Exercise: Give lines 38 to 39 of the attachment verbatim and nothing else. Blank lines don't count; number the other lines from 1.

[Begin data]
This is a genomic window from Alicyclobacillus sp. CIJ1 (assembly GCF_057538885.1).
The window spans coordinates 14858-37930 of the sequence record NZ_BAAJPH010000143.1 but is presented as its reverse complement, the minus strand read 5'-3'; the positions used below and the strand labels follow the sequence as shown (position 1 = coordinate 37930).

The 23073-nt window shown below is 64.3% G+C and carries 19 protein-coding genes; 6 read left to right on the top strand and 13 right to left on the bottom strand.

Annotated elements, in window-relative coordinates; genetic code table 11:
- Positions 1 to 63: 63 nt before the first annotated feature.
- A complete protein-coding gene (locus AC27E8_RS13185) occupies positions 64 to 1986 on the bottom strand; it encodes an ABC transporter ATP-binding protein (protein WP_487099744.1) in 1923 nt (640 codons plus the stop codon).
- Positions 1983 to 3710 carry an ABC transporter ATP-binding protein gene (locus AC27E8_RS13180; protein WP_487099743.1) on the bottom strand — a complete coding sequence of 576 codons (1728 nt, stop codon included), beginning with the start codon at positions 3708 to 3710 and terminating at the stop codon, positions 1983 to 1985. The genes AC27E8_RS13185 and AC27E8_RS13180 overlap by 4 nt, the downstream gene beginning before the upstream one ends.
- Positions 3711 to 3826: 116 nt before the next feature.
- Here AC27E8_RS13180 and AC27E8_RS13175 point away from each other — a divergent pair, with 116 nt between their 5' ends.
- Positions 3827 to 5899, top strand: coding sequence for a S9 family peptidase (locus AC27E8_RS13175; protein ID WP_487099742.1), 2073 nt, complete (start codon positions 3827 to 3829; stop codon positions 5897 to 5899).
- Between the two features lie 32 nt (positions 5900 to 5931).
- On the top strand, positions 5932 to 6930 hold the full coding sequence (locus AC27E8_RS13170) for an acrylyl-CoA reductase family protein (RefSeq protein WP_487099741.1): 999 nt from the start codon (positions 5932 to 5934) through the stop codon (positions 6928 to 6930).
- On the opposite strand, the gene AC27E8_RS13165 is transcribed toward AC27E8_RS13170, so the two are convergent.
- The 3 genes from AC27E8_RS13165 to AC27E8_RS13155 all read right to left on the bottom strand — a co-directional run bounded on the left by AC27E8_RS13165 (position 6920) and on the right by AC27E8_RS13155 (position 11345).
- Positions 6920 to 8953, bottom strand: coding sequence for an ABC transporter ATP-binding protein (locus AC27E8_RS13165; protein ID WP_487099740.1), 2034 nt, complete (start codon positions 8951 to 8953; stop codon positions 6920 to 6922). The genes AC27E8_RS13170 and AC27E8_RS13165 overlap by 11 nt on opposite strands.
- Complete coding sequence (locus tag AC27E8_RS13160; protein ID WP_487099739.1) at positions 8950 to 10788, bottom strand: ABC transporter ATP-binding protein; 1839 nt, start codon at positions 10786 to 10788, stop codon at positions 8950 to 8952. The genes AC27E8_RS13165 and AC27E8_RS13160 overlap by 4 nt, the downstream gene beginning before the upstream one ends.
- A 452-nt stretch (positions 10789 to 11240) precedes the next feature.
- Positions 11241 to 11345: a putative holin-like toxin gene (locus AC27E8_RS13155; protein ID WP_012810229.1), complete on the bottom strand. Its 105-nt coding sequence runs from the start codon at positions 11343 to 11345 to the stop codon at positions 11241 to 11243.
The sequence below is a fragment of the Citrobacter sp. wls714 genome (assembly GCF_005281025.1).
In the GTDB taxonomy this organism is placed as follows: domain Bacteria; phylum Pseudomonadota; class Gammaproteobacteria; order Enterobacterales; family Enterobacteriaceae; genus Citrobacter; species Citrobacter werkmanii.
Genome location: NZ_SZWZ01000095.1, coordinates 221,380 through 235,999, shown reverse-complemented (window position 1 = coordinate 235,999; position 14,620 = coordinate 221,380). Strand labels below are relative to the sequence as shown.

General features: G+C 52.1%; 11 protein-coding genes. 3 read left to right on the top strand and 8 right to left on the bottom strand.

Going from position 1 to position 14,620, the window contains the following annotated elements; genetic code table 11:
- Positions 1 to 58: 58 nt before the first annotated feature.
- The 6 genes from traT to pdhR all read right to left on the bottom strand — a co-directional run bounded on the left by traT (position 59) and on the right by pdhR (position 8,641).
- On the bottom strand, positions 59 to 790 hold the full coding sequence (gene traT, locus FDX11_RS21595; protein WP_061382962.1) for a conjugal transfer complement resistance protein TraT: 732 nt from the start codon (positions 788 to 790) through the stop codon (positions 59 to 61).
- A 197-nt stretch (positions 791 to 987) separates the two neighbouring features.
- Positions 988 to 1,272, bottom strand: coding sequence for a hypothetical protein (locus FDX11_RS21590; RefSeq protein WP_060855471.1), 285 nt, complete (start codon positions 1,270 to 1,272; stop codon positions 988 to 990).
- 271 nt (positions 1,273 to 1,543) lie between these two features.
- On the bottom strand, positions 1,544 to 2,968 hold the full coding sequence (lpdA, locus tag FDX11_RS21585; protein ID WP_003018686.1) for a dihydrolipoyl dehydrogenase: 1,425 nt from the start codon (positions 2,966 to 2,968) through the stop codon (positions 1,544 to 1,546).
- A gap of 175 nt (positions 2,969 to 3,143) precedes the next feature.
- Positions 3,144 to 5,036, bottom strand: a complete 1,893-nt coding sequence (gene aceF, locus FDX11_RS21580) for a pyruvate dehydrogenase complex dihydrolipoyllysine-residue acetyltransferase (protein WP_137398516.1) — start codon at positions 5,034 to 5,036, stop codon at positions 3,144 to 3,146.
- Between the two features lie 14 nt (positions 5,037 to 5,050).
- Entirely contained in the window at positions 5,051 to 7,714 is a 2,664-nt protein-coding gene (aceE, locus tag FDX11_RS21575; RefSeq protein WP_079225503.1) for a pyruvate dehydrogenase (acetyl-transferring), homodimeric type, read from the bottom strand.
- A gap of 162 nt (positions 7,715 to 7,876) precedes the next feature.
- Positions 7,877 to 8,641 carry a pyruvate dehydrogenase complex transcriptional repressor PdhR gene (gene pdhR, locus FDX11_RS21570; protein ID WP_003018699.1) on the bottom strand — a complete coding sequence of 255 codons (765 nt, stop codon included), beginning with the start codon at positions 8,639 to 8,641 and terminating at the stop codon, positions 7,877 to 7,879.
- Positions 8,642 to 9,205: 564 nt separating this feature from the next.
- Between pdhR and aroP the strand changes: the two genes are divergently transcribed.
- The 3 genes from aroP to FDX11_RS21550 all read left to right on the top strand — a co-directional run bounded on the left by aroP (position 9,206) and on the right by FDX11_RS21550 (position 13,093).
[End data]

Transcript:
- Between pdhR and aroP the strand changes: the two genes are divergently transcribed.
- The 3 genes from aroP to FDX11_RS21550 all read left to right on the top strand — a co-directional run bounded on the left by aroP (position 9,206) and on the right by FDX11_RS21550 (position 13,093).